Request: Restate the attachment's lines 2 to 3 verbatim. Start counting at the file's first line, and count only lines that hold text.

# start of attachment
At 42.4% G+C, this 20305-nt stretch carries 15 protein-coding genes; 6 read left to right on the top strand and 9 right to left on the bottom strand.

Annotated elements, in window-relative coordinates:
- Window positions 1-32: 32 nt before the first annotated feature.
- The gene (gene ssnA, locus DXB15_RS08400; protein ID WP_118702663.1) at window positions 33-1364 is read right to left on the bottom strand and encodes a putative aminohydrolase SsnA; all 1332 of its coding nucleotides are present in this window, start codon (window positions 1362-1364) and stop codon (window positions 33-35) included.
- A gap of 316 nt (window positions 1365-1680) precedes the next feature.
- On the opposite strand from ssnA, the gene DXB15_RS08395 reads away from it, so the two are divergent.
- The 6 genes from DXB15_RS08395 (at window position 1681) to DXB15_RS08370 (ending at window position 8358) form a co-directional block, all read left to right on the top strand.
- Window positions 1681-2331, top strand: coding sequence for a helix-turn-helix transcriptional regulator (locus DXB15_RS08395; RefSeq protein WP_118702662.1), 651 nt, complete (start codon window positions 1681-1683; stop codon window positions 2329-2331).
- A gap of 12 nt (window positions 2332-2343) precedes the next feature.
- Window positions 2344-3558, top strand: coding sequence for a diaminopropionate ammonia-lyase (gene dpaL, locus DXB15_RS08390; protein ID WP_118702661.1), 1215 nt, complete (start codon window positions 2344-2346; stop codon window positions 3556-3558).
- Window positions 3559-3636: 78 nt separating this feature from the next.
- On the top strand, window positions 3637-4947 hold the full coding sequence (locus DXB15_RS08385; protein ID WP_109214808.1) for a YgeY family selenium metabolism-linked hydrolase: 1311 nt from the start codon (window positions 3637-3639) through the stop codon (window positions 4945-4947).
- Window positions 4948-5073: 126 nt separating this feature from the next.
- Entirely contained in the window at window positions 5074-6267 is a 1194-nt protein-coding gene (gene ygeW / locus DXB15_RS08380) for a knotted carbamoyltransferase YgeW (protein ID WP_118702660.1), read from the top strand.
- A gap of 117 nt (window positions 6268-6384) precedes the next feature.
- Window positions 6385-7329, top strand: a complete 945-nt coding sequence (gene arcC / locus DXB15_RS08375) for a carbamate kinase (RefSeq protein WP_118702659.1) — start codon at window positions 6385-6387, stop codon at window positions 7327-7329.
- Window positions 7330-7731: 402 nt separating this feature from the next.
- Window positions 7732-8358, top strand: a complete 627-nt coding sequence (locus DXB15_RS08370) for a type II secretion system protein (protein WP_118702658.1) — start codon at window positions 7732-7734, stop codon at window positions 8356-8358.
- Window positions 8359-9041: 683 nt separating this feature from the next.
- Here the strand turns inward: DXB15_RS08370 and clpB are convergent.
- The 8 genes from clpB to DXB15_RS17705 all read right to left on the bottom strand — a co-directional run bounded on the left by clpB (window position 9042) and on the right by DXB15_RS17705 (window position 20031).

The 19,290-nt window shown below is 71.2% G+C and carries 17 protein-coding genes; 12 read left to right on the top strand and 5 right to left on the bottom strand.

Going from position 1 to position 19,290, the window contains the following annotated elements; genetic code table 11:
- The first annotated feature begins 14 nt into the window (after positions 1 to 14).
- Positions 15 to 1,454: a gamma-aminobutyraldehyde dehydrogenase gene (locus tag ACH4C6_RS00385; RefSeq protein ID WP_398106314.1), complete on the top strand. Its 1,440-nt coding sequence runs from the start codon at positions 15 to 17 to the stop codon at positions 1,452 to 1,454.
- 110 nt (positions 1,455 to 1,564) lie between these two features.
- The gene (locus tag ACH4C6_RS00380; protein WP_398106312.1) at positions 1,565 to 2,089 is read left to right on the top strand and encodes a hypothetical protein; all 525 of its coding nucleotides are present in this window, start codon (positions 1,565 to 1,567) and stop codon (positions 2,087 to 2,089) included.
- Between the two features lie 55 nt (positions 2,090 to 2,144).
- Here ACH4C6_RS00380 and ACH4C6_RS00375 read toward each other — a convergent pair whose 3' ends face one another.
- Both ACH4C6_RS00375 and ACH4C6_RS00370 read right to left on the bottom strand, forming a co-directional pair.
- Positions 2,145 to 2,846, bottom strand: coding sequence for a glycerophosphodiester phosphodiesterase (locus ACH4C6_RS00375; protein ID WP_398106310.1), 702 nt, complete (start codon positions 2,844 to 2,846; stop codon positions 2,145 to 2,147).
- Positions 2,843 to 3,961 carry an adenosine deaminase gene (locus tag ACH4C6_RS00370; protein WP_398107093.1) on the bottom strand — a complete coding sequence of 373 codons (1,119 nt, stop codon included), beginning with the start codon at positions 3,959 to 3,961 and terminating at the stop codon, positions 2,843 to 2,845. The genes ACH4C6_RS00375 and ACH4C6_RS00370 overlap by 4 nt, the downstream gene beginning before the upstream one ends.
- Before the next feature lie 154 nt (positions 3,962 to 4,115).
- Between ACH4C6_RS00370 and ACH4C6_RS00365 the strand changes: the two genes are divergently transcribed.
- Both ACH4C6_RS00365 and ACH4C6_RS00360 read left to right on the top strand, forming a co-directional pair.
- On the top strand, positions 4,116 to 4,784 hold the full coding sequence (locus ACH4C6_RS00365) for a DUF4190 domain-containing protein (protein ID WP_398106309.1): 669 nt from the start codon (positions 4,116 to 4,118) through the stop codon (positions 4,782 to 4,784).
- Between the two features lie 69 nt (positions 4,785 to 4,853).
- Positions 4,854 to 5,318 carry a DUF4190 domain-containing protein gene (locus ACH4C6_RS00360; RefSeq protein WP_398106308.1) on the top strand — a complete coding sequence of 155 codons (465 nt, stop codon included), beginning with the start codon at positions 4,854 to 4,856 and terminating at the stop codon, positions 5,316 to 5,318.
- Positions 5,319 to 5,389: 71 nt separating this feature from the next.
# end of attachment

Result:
Annotated elements, in window-relative coordinates:
- Window positions 1-32: 32 nt before the first annotated feature.